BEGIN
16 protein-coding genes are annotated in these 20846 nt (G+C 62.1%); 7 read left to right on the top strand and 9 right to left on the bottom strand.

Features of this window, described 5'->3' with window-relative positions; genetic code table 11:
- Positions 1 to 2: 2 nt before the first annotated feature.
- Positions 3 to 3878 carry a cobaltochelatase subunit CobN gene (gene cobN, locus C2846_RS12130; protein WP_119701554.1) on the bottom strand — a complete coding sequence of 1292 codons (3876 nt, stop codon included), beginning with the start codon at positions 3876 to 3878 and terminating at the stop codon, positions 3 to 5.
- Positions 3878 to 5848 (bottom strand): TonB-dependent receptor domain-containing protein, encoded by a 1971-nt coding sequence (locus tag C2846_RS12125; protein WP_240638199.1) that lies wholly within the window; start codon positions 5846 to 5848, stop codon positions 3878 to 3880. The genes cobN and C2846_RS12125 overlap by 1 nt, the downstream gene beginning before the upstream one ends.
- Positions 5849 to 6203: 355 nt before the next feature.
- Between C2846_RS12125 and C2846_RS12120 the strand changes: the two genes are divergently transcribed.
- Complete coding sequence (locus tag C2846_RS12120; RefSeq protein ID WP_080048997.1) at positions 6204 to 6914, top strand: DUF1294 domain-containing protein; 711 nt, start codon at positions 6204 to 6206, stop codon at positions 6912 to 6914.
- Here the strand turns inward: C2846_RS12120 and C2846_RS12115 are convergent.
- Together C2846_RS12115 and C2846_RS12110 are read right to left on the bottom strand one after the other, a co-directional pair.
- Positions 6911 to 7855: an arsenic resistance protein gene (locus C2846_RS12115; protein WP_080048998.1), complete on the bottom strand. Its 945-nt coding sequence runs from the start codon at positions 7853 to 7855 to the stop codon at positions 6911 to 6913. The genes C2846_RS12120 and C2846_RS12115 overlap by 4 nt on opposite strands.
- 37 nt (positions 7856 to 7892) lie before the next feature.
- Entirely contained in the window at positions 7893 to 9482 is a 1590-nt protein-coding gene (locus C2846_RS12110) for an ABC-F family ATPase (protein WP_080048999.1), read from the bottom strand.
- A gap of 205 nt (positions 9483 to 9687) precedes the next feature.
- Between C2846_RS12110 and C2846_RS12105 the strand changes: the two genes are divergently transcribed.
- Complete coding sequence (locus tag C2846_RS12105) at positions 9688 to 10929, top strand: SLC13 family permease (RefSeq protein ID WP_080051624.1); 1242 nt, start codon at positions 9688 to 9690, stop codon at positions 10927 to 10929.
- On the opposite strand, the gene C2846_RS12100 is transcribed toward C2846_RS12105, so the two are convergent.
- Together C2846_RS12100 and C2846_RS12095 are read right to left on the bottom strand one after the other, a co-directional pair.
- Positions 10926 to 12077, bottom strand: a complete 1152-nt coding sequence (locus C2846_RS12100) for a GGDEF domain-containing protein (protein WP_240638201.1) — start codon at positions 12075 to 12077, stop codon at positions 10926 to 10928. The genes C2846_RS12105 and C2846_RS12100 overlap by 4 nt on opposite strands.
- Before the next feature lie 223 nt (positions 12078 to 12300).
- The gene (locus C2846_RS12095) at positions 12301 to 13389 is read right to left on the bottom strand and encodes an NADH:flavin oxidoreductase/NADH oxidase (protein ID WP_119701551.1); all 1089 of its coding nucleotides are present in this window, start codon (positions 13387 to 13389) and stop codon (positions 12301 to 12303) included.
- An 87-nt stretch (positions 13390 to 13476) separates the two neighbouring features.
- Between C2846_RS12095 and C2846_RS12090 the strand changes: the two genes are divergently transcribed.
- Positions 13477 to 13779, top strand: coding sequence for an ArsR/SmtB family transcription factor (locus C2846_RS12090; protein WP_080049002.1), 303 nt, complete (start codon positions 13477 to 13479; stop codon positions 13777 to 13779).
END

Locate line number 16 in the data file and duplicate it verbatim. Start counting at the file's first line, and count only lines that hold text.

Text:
- Complete coding sequence (locus tag C2846_RS12105) at positions 9688 to 10929, top strand: SLC13 family permease (RefSeq protein ID WP_080051624.1); 1242 nt, start codon at positions 9688 to 9690, stop codon at positions 10927 to 10929.